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By Valeria Mejia @VALMEJIA

Las Positas-Chabot College Cross-country team is ranked 3rd in Northern California and 9th in the state. While the rest of you are seeking shelter from the 90 plus degree weather to stay cool, these runners are out in that heat. No matter the weather, this teams dedication to running has no stop button.

The team practices six days a week. They run up to 80 miles a week. When they compete in races, it could take place over grass, mud, dirt trails, rocky areas, water and hills.

It seems punishing at times to put the body through such a rigorous course and it can bring mental and physical pain but with the right techniques and the right nutrition it is possible to obtain.

Zach Connelly a freshman runner, began running in 7th grade and competing his freshman year of high school.

“The hardest thing about running cross country is a mix between mental and physical pain,” Connelly said. “When you run, your mind sometimes is telling you to quit and other times it’s saying why do I even do this. On the physical side running everyday could take a lot out of you and racing leaves you pretty tired.”

Having the right nutrition and right warm ups is key. Even if a runner doesn’t come in first, their body will be feeling good and thanking it for the prep done beforehand.

Kyle Robinson, assistant coach last year for the team took over for Steve Navarro this year. Both take nutrition very seriously when it comes to their runners and preparing them for a meet. Robinson emphasizes how important it is to be well nourished when being a runner.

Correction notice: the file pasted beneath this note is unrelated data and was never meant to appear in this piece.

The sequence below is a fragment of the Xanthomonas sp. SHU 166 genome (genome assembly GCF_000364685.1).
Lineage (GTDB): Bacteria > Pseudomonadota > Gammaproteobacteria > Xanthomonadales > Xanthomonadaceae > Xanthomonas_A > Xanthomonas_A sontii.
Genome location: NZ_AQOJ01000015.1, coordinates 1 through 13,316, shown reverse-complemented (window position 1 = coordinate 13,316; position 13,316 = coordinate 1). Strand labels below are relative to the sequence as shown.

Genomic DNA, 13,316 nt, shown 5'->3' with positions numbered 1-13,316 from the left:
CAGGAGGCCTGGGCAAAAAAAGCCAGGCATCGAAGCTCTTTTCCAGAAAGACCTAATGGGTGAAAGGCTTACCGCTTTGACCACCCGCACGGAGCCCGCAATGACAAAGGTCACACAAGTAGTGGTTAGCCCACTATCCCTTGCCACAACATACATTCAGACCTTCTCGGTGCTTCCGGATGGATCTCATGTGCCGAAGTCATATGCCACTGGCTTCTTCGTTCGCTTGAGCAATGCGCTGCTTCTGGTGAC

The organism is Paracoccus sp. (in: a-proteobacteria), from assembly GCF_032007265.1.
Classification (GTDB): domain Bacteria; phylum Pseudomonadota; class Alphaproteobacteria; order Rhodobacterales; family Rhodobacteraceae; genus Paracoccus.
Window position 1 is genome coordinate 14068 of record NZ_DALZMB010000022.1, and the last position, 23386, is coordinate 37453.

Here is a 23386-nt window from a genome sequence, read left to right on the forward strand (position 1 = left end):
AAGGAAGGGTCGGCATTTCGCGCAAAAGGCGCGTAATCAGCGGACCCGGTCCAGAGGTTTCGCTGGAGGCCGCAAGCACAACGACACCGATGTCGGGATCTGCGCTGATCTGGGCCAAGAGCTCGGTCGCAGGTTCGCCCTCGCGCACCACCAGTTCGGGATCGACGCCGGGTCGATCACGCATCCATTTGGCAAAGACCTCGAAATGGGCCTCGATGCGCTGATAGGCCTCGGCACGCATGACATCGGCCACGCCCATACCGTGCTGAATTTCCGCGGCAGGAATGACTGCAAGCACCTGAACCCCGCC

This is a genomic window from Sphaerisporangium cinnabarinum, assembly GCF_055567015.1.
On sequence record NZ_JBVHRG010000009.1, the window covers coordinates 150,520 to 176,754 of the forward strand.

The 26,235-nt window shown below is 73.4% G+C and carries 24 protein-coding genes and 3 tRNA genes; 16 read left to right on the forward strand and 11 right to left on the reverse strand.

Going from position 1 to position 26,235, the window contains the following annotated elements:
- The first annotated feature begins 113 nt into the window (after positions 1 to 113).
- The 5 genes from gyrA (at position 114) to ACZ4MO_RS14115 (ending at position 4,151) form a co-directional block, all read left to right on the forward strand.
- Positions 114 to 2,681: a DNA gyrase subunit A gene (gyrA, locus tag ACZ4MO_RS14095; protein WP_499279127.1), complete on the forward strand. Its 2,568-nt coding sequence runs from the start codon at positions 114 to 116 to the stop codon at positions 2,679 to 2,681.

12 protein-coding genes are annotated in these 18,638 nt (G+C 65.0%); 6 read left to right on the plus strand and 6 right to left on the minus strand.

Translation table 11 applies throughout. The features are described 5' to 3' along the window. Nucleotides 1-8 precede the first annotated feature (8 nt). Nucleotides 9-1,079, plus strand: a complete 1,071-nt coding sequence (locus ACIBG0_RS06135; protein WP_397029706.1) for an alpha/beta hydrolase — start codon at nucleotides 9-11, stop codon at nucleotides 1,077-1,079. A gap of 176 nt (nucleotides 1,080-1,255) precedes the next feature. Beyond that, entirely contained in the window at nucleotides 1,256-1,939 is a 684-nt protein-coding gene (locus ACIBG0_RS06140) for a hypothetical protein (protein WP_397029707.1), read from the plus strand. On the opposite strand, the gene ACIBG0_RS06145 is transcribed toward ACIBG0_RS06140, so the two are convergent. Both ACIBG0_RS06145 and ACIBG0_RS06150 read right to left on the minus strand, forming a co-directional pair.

“I really stress hydration and nutrition with them,” he said. “When we’re training we’re not going to get a maximum outcome if they’re not physically prepared. Along with being physically prepared comes having the fuel and the hydration to allow them to perform at their highest.”

Another element to training is to not overdo it before a race.  Finding the right balance that works for the athlete’s body can be different for each of them. It’s preferred to do something light before a race and not waste all your energy on the pre-workout. David Yeshiwas, another freshmen runner for the LPC-CC Cross-country team began running in elementary school.  He has had some time to figure out what works best for him when it comes to running.

“ The way I prepare for a long run isn’t the same way I would warm up for a hard workout,” he said. “For the long run I’ll just do a five minute jog and maybe a few drills. I don’t like to run at threshold pace for a long run because that isn’t what we’re specifically aiming for.”

Conserving energy before and at the beginning of the race is crucial. While some pace themselves and prepare for an all out burst of speed at the end of the race, some waste it at the beginning.

“A lot of the time we have the freshman just go way too hard in the first half of the race and then they just fall apart,” Robinson said.

The structure of the practices stays the same throughout the weeks and various prepping exercises are put into place.

One main thing the team focuses on is running trails and mountains. This gets the runners prepared for the races and helps them get familiar with running in high altitudes.

The preparation takes a lot out of the runners but they feel they do it for a reason.

“My body after a race for the most part feels pretty exhausted,” Connelly said. “But mentally I feel really good knowing that I just ran a race to the best of my ability.”

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